preferences.putString("rec_password", password);
  }
}

As you can see, only if the WiFi connection succeeds, the values of SSID and Password are stored to preferences, for future reference, and is_setup_done is set to true.

Serial Monitor Screenshots

At first setup, with incorrect credentials entered first, and correct credentials entered later:

First Time Setup

Next time after power reset, when it attempts to connect using the saved SSID and Password.

Second Connection Attempt

Further Improvements

The above code is provided only for reference. Here are further improvements that you can take up:

  1. Attempt to connect using known credentials in multiple attempts, instead of just one.
  2. Avoid writing to preferences if the credentials haven’t changed (to avoid wear leveling)
  3. Scan available WiFi networks, and convert the SSID field in the captive portal to a dropdown, where the top 5 networks with highest strength are displayed. Hint: Use the WiFiScan example, along with Display dynamic webpages with ESP32

Let me know in the comments if you need any help with these improvements.


For more tutorials on ESP32, checkout https://iotespresso.com/category/esp32/

Since you are here, you may find this course on Udemy, which explains how to link ESP32 with AWS IoT, to be quite interesting. Do check it out.

31 comments

  1. Hi, thanks a lot for your wonderful sharing!!! Is it possible for you to share a completed sketch that compiles all 3 further improvements you mentioned above? Thanks!

  2. Thanks for your reply, I mean these 3 improvements feature that u mentioned in your last paragraph:
    1. Attempt to connect using known credentials in multiple attempts, instead of just one.
    2. Avoid writing to preferences if the credentials haven’t changed (to avoid wear leveling)
    3. Scan available WiFi networks, and convert the SSID field in the captive portal to a dropdown, where the top 5 networks with highest strength are displayed.
    Any complete sketch that included these? Thanks in advance!

    1. Ohh those 3. Yes, I can provide a complete sketch including these. However, these were meant to be exercises for the readers. Therefore, if you have any trouble implementing any of these features do let me know. I can help you there. If you need this sketch only to compare your code, I’ll share it over email tomorrow.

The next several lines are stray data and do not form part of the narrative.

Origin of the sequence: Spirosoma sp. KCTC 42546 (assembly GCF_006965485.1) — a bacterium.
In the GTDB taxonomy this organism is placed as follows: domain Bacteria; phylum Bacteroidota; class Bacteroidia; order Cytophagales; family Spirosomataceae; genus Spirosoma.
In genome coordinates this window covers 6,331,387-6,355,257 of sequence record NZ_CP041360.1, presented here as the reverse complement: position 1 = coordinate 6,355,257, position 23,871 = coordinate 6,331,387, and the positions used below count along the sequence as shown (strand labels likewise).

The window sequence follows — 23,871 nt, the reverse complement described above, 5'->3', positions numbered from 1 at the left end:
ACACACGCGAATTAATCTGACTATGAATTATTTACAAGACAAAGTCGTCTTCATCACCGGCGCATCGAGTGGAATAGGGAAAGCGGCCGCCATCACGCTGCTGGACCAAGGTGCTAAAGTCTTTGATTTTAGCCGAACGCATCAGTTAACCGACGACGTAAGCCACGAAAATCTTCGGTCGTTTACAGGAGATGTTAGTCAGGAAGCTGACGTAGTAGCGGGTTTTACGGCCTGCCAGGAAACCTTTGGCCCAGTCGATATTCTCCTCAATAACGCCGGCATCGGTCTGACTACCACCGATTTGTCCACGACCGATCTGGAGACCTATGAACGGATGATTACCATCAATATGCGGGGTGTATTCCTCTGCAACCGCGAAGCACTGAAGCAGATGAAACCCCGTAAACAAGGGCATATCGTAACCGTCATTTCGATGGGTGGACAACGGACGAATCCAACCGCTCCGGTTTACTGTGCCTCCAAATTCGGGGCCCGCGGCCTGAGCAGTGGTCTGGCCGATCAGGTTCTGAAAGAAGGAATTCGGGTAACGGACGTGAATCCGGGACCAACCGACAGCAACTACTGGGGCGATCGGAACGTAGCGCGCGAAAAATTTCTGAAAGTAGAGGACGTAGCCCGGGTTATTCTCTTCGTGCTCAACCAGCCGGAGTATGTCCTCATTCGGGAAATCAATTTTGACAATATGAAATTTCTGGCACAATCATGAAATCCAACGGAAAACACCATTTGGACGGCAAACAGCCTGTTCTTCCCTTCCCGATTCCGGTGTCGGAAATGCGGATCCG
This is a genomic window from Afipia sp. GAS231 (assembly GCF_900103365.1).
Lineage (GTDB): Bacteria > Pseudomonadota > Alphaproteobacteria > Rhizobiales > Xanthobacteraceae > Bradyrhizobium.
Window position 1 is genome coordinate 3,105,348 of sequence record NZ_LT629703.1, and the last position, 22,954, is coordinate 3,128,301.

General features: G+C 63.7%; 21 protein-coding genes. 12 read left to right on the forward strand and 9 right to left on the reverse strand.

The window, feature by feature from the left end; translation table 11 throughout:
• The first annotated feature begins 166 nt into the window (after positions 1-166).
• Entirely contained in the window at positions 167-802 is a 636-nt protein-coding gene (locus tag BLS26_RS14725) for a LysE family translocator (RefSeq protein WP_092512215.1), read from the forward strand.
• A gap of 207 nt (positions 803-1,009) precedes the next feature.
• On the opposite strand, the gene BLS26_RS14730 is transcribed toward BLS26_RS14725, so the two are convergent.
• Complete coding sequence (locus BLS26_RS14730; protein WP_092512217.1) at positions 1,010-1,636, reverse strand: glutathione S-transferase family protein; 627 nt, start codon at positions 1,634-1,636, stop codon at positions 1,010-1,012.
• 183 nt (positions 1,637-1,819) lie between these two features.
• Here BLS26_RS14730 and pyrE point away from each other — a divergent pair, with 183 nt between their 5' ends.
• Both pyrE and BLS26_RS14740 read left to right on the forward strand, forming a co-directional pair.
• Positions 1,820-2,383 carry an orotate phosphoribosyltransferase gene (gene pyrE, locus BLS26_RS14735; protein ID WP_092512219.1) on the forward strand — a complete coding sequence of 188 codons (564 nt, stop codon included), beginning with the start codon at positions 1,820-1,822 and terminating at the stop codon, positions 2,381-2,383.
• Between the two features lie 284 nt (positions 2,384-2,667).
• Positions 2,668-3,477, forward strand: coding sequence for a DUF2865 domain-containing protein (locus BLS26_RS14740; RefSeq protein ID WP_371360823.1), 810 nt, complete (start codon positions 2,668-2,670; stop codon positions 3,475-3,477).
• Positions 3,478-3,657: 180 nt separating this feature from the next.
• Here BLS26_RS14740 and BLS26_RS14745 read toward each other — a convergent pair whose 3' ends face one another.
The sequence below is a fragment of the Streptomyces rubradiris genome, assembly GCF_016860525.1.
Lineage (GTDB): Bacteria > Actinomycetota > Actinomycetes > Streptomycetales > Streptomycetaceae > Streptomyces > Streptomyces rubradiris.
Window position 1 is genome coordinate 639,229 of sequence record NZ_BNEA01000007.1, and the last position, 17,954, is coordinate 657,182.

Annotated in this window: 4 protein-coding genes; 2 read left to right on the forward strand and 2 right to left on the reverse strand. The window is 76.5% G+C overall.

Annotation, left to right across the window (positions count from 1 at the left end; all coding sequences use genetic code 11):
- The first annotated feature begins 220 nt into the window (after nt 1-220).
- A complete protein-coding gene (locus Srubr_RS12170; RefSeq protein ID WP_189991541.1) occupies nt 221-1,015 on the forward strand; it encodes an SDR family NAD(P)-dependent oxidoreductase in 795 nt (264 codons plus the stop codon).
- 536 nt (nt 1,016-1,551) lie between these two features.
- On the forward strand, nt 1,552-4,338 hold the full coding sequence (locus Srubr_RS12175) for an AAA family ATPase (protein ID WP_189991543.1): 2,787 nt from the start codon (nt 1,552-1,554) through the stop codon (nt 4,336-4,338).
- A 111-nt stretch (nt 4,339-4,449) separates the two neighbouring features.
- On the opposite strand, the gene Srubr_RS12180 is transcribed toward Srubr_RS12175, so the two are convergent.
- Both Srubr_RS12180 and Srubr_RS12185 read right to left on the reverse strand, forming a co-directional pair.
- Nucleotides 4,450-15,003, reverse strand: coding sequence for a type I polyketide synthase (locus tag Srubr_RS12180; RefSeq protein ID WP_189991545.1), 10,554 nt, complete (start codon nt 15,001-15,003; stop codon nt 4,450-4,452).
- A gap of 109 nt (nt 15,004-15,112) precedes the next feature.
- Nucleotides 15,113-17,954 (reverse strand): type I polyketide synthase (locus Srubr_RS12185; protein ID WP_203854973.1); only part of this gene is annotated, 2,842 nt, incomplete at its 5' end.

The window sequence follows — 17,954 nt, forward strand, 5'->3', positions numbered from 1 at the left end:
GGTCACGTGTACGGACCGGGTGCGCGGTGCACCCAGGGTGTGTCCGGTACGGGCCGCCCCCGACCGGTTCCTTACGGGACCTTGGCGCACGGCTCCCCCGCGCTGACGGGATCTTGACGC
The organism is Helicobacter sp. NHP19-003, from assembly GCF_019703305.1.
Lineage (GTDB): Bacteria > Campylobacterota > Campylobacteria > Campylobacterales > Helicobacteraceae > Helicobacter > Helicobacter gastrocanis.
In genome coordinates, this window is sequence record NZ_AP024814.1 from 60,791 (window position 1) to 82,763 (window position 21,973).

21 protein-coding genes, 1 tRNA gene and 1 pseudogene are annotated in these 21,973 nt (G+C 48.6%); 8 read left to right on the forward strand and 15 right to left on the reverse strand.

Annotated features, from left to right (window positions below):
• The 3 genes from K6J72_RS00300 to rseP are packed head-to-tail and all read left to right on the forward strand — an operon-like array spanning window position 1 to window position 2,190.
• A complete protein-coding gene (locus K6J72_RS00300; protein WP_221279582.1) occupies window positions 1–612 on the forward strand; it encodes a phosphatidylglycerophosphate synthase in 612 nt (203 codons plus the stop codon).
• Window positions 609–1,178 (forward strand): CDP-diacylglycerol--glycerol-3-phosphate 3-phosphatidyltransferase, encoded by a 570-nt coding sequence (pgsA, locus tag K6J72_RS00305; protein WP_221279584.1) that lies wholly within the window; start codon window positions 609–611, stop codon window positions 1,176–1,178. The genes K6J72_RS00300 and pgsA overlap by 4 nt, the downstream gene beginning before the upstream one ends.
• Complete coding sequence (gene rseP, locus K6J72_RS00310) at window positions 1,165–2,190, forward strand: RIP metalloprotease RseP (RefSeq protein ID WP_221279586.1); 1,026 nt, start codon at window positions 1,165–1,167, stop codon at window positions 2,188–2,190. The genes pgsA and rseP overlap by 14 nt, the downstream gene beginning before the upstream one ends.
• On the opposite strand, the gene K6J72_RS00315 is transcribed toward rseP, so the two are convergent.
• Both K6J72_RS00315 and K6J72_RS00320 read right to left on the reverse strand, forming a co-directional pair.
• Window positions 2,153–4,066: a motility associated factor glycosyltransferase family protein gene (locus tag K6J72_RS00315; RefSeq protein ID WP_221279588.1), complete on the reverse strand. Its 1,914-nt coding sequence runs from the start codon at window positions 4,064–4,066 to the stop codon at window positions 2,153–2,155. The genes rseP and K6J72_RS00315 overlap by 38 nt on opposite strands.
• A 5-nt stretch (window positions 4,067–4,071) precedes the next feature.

1. Thanks, you are awesome!

        Ive been doing some tests and I have a few questions:
        1. If the wifi goes away, the ESP will attempt to reconnect a few times, if it does not find the wifi then it launches the portal again. However, if I reset the ESP and put the wifi back it wont remember it.
        Is the ESP deleting the credentials if it cannot connect?
        I think it would be best to store the credentials indefinitely , so that if the wifi comes back after a few hours or days, the ESP can connect back. This needs the portal to timeout so that it can attempt to look for its wifi again.
        Something like:
        – 1 if wifi there, connect and be happy.
        -2 if wifi gone, try to find it for a few seconds (maybe 60?)
        -3 if wifi found then go to 1, else go to 4.
        -4 if no wifi found after 60 sec, create portal for another 60 seconds.
        -5 if new credentials provided then replace them and go to 1, else go to 6.
        -6 if portal timeout then close portal and go to 2.

        this way, the ESP will be jumping between portal and trying to connect, allowing to update wifi but also to reconnect after a long time offline.
        Im a bit confused with the name and order of the subroutines… any suggestions?

        2. I realized that the wifi scan is performed only once, if the wifi was not found I need to reboot the ESP to do another scan. Is it possible to add a “Re-scan” button to the portal so that we can refresh the list of available wifis? How would you do this?

        3. My sketch is using around 57% of flash only for this portal, do you know what exactly is taking so much space? Is there a way to reduce this? Is this addressed in the following tutorials?:
        ESP32 Captive Portal – Fetching HTML from SPIFFS
        ESP32 Captive Portal – Fetching HTML using LittleFS

        again, thanks a IoT (haha)

        1. Thanks for describing your queries in detail. It is always a pleasure to answer sincere queries. Here is my attempt to answer them: